The meeting (Spanish & French, English subtitles). Ressentiment has been generated throughout the years by injustice and inequality. It needs to be named, made visible, faced, and overcome. It is something of a controversial and complex idea: How does ressentiment turn into revolt or mutual understanding? How are the problems and obstacles identified? Ressentiment is a cross-cutting theme and fundamental issue in the resolution of social and environmental relations.
Ressentiment: causes and challenges (Spanish). How do we overcome our wounds so we can rebuild relations and coexistence? We need to look at the need to revise the foundations of our judgments of others, the problem of the tendency to set up scapegoats, the accumulated historical ressentiment in contemporary conflicts, the need to transform the bad side of ressentiment, the need to constitute a record of injustices.
Ressentiment: proposals (Spanish). Among possible strategies to overcome ressentiment there is talk of inclusive methodologies for working collaboratively. The various proposals presented are organized into themes: ethics, economics, politics, and education. Some of the themes are: living Utopia in the present, recovering the “whole,” or pachamama, maintaining discursive consistency, practicing detachment, implementing ethical governance, plural education, and reconstructing true history.
Ressentiment: causes, challenges, and proposals (French). Ressentiment is an obstacle to world governance, understood as governance among all peoples, which so far have been more or less artificially separated into the political configuration of states. France and Germany are an example of overcoming ressentiment after two centuries of conflicts. Ressentiment, which is a natural feeling among human beings, needs to be channeled by means of will power, dialog, education, and overcoming ideas of the inferiority of others.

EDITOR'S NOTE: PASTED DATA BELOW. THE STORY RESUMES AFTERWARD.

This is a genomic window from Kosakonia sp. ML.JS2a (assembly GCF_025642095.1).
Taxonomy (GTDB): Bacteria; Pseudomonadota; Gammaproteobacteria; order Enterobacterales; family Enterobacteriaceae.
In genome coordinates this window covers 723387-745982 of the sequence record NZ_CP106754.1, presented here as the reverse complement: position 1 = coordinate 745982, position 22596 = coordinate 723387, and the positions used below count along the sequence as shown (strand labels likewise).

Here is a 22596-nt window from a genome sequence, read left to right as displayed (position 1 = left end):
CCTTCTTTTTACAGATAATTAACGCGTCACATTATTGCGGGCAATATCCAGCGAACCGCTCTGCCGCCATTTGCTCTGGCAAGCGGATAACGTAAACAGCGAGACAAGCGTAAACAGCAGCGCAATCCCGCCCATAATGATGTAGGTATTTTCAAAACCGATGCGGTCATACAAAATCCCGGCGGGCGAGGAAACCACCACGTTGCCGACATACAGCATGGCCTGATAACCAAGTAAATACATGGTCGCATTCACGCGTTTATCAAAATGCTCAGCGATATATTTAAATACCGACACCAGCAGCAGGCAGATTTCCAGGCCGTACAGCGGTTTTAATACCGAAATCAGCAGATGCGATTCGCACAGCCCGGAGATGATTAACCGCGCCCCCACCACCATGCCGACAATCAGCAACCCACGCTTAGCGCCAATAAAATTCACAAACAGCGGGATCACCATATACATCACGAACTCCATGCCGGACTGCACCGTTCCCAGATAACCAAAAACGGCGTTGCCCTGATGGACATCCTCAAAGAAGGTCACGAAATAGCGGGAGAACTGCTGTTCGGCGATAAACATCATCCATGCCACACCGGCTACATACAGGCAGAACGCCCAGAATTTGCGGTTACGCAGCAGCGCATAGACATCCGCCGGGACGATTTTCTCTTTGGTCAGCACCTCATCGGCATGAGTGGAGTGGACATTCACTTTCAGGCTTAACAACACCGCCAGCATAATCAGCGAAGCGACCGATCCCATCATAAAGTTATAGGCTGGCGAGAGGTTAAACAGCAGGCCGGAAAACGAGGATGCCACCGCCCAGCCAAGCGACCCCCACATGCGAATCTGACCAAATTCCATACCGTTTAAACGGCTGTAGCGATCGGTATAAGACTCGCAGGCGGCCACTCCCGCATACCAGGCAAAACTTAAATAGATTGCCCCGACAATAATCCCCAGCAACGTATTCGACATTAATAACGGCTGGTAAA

Information and participation (Spanish). Participation was discussed in reference to young people and women, to critical thinking, and to a commitment to education and to building citizenry. Information was discussed in reference to its reactionary nature, the concentration of power, the homogenization of content in the media, the problems of quality of information and information hegemony.
Ethical governance, multiculturality, and complexity (Spanish). the following themes, among others, were discussed: complementarity, difference, and equality among men and women; the survival of resistance as an answer to capitalism; the need to face conflict without prejudice; the establishment of a minimum agreement program in a multicultural context; conceptualizing forms of resistance as a preliminary step to political organization; the problem of how to address true global power; ethical governance; the temporal dimension; the complexity of good and evil.
Indigenous governance (Spanish). In this aspect, the following themes, among others, were discussed: the symbology of Aymara dress; the legitimacy of community power; balance as the reference for traditional communities; political offices and justice in indigenous communities; the organization of territory; town councils and ayllus; the rotation of power; indigenous electoral traditions.
Other issues (Spanish). Several other themes were discussed, among which: governance as the core theme of the assembly; the process toward a South Cone Citizen Assembly; experiences of university teaching open to civil society; promotion of citizen assemblies in different regions of the world.
Read also - The Proposals Booklet: